In summary, a novel large-scale genetic approach has provided evidence that the hypertensive effect of torcetrapib is likely an off-target action. This provides reassurance that this particular adverse effect of torcetrapib is unlikely to be shared by other chemically-dissimilar CETP-inhibitors, but further drug development will be required to assess if these other agents, and the CETP inhibitor class of drugs in general, are likely to be efficacious in the prevention of CHD events with an acceptable risk-benefit profile. Further research should investigate whether genetic studies could find use in drug development programmes as a new source of randomised evidence for drug target validation in man.
The inverse relationship between HDL-cholesterol and risk of coronary heart disease (CHD) suggests that therapeutic elevation of HDL-cholesterol may provide an effective means of CHD prevention. Pharmacological inhibition of cholesteryl ester transfer protein (CETP) leads to elevation in HDL-cholesterol, but torcetrapib (the first-in-class CETP inhibitor) increased the risk of cardiovascular events in the ILLUMINATE trial, which may have resulted from an unexpected blood pressure elevating effect of this agent. We utilised common genetic polymorphisms in the CETP gene to distinguish whether the hypertensive action of torcetrapib was mechanism-based or off-target, because a genetic study of these variants can be considered to be a type of natural randomised trial of a ‘clean’ low dose CETP-inhibitor with no off-target actions. Common CETP gene polymorphisms and torcetrapib treatment had concordant effects on eight lipid and lipoprotein markers including HDL-cholesterol, but CETP gene variants had no effect on blood pressure. The blood-pressure elevating effect of torcetrapib appears to be an off-target action that is unlikely to be shared by chemically-dissimilar CETP-inhibitors. Genetic studies could find use in drug development programmes as a new source of randomised evidence for drug target validation in man.
Reecha Sofat is supported by a British Heart Foundation (Schillingford) Clinical Training Fellowship (FS/07/011). Aroon Hingorani holds a British Heart Foundation Senior Fellowship (FS 05/125). Liam Smeeth holds a Wellcome Trust Senior Research Fellowship. Steve Humphries holds a British Heart Foundation Chair in Cardiovascular Genetics he and Philippa Talmud are supported by British Heart Foundation PG04/110/17827. Michael Marmot is supported by a MRC Research Professorship. Debbie Lawlor is part funded by a UK Department of Heath Career Scientist Award. John Deanfield holds the British Heart Foundation Vandervell Chair in Cardiology of the Young.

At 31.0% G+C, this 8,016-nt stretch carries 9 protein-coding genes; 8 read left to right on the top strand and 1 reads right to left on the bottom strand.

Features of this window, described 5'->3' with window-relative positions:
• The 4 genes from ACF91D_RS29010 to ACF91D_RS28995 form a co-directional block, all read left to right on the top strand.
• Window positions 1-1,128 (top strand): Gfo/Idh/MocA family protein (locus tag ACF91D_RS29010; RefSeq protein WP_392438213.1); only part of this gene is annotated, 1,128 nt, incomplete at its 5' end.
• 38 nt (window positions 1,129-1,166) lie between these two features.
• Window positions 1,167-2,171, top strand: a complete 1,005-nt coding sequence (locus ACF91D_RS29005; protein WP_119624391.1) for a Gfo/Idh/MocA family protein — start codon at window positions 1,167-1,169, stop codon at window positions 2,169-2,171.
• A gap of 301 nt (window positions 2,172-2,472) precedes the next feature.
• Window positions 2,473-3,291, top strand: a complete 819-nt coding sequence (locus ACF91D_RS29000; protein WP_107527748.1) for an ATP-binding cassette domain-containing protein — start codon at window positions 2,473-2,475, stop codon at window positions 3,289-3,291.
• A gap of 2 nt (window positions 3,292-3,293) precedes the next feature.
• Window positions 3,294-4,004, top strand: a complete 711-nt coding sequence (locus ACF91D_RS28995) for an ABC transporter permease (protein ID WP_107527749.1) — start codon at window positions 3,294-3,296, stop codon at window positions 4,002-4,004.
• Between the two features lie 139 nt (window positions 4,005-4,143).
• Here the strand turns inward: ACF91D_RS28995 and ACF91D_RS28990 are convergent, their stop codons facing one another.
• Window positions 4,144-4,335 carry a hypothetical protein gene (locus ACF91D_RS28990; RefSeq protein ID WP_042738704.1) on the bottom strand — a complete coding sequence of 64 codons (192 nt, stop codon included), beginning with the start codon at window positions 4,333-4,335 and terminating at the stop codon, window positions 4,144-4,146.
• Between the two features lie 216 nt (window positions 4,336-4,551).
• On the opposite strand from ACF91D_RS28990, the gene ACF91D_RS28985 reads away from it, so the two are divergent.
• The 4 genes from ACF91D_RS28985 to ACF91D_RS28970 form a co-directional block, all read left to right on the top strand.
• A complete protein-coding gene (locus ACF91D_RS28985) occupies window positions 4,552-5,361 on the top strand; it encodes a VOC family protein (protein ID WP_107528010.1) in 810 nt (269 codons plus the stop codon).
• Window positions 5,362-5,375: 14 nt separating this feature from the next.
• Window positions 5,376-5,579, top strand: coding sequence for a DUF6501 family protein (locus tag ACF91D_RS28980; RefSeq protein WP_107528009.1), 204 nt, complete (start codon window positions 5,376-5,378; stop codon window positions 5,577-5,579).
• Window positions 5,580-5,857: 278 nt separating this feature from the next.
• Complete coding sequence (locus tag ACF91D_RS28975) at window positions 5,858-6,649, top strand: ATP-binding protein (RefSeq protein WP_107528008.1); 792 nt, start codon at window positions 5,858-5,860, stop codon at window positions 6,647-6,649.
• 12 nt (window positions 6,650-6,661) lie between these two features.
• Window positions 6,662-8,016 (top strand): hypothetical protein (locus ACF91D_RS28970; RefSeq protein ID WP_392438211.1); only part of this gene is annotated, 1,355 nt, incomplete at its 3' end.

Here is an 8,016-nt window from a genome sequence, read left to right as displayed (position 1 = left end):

The Whitehall II study has been supported by grants from the Medical Research Council; Economic and Social Research Council; British Heart Foundation; Health and Safety Executive; Department of Health; National Heart Lung and Blood Institute (HL36310), US, NIH: National Institute on Aging (AG13196), US, NIH; Agency for Health Care Policy Research (HS06516); and the John D and Catherine T MacArthur Foundation Research Networks on Successful Midlife Development and Socio-economic Status and Health. Samples from the English Longitudinal Study of Ageing (ELSA) DNA Repository (EDNAR), received support under a grant (AG1764406S1) awarded by the National Institute on Aging (NIA). ELSA was developed by a team of researchers based at the National Centre for Social Research, University College London and the Institute of Fiscal Studies. The data were collected by the National Centre for Social Research. The developers and funders of ELSA and the Archive do not bear any responsibility for the analyses or interpretations presented here. EPIC-Norfolk is supported by the Medical Research Council and Cancer Research UK. The British Women's Heart and Health Study is funded by the Department of Health Policy Research Programme and the British Heart Foundation. The UK Medical Research Council provide support for the MRC Centre where DA Lawlor & G Davey Smith work. The views expressed in the publication are those of the authors and not necessarily those of any funding bodies.
ADH is a member of the editorial board of Drug and Therapeutics Bulletin, has provided non-remunerated advice to GSK and London Genetics and has received honoraria for speaking at educational meetings on cardiovascular risk which have been donated in whole or part to charity. Marcello Arca was on the Pfizer advisory board for Torcetrapib.